By Isaac Price, Staff Writer
Walking into the Hixson Union Building (HUB) on the afternoon of Friday, Sept. 30, students were met with a table of colorful “I voted” stickers, friendly ASWU representatives and a QR code directing them how to vote. By 10 p.m. that night, results had come in for ASWU’s fall elections, filling all nine open spots on the team.
ASWU’s Vice President Christian Aguilar chaired the Student Election Committee this fall and oversaw all elections. While the majority of ASWU positions get filled in spring 2022, Aguilar noted that fall 2022 elections serve to elect ASWU’s representatives and also fill any senator positions that remained open from the spring.
This time around, thirteen candidates campaigned for the nine open spots.
Some positions this fall—Neighborhoods senator, Baldwin-Jenkins senator and incoming student representative—were competitive, while the four off-campus representatives ran unopposed.
The winning candidates for the fall elections were Sierra Witte as Baldwin Jenkins senator, Niraj Pandey as the international student senator and Sidney Lum and Gio Coronado as the incoming student representatives. The four off-campus representatives were Nick Yochum, Grace Stiger, Bobbi Jo Crittenden and Josh Siemens.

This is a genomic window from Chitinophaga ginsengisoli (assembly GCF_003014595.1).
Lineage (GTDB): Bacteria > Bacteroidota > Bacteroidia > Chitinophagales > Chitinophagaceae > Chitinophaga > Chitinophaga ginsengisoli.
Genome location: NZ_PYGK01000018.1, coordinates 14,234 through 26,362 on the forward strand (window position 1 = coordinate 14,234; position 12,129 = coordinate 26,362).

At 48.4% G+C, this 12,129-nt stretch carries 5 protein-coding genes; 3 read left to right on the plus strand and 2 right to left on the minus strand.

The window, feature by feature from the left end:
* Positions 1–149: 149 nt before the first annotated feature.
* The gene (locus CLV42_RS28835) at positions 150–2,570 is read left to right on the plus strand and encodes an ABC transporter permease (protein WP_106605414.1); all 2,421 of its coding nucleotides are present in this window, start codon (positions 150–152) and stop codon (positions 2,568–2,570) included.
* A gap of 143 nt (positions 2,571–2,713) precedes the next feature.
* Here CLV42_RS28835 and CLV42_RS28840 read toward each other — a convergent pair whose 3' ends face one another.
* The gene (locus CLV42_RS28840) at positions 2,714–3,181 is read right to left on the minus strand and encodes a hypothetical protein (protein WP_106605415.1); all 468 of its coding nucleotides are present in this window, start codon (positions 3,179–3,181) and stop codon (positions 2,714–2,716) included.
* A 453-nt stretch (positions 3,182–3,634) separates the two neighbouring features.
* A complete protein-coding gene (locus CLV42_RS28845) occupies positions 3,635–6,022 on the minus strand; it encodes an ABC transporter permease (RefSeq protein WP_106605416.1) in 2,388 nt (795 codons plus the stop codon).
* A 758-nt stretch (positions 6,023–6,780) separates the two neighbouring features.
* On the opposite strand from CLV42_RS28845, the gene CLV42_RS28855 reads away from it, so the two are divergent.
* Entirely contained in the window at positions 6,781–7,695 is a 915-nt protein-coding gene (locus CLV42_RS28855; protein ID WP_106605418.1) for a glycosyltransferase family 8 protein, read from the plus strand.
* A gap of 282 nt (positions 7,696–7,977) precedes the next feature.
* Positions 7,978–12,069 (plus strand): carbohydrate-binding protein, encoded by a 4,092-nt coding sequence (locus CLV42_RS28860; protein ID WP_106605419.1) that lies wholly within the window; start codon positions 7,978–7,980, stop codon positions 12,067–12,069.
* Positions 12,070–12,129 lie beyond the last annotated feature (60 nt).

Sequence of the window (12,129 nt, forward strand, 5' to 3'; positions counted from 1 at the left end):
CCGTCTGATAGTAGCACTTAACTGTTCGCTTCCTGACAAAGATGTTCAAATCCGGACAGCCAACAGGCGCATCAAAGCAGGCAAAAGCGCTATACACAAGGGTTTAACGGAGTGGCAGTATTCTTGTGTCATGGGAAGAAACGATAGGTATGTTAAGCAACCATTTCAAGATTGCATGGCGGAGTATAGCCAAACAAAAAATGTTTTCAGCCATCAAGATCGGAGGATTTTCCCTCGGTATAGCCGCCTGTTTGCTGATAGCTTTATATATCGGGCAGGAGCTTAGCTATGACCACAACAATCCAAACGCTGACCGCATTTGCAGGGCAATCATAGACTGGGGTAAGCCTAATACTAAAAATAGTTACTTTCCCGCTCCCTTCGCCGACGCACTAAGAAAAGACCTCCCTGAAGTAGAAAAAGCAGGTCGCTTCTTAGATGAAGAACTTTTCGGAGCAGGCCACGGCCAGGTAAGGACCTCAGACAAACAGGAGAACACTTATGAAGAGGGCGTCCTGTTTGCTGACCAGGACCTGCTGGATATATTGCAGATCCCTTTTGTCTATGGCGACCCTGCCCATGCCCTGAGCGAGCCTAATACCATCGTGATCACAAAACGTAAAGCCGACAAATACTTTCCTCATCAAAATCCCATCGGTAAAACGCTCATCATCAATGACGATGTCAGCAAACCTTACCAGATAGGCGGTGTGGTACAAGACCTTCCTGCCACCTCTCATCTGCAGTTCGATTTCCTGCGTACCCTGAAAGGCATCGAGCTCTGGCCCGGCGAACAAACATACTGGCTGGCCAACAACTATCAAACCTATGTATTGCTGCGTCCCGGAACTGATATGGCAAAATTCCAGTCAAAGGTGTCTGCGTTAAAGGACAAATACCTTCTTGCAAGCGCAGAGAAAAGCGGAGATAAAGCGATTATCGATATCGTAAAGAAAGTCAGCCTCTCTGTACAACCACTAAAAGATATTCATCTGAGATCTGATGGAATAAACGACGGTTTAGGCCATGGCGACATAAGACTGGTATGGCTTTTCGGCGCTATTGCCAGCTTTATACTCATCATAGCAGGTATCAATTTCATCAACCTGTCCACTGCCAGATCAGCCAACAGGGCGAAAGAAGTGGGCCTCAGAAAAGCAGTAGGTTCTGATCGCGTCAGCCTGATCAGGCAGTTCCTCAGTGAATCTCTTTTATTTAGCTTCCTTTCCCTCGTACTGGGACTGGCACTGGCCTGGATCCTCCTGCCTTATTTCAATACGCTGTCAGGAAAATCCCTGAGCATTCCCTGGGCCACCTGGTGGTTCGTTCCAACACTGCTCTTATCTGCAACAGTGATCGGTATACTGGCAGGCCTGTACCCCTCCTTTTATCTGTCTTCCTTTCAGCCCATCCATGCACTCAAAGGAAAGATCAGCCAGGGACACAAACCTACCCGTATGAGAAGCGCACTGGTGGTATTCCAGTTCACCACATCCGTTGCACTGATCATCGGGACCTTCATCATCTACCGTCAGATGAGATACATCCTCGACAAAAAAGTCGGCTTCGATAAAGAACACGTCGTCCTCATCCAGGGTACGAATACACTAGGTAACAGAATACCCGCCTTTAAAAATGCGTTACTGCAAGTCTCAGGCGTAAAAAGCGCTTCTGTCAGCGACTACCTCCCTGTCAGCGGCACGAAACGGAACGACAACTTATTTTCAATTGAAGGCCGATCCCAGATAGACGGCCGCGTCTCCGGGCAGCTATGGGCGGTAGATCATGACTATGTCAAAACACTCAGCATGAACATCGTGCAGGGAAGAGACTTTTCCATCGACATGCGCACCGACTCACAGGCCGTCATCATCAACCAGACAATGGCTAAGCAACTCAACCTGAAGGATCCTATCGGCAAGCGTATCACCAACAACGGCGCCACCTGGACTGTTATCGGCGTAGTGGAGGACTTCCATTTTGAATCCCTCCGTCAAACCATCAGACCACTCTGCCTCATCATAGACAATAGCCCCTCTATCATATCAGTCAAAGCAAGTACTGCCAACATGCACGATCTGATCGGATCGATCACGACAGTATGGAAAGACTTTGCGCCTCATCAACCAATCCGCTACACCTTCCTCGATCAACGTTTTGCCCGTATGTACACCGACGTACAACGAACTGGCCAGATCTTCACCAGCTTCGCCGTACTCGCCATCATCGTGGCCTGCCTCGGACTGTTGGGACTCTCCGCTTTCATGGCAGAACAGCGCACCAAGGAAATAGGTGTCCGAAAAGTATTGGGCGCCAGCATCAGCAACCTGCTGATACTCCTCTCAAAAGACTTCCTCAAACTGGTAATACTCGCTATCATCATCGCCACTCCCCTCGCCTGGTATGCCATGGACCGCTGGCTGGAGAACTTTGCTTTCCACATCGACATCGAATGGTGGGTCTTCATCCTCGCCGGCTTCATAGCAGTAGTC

This election season ushered in a new, more effective voting system. When students scanned the QR code in-person or visited the ASWU website, a link opened the Honor Follow Serve (HFS) app on their phones or took them to ASWU’s Campus Groups webpage, instead of the special website through Whitworth’s servers that had been used in the past.
“One of the things we were looking for was [voting] being attached to single-sign-on so that it would be attached to your Whitworth login and have that level of verification and authentication,” Aguilar said.
The switch happened over the summer so connecting with each person’s account through HFS made elections much more streamlined.
Fall elections tend to bring in fewer votes than spring; but with the use of a new voting system, campus engagement stayed high.
“For this election specifically, we had 347 people vote. For fall elections, three to four hundred, or anywhere in that range is a good turnout,” Aguilar said.
In terms of candidates, Aguilar explained that many students who initially contacted him with interest to run never submitted an application. Meanwhile, several candidates who did apply didn’t contacted him first. The reason, he thought, might be fall’s early timing.
“It is kind of a quicker turnaround with fall elections, which makes it really hard because we all just get to school and we’re doing all the beginning of the year things. And then third week, I’m trying to advertise as much as possible, and ASWU hasn’t established all its connections yet,” Aguilar said.
“We’re simultaneously making new connections, trying to advertise what we do and get new people to our team.”
Still, Aguilar was excited to see the candidates who did campaign.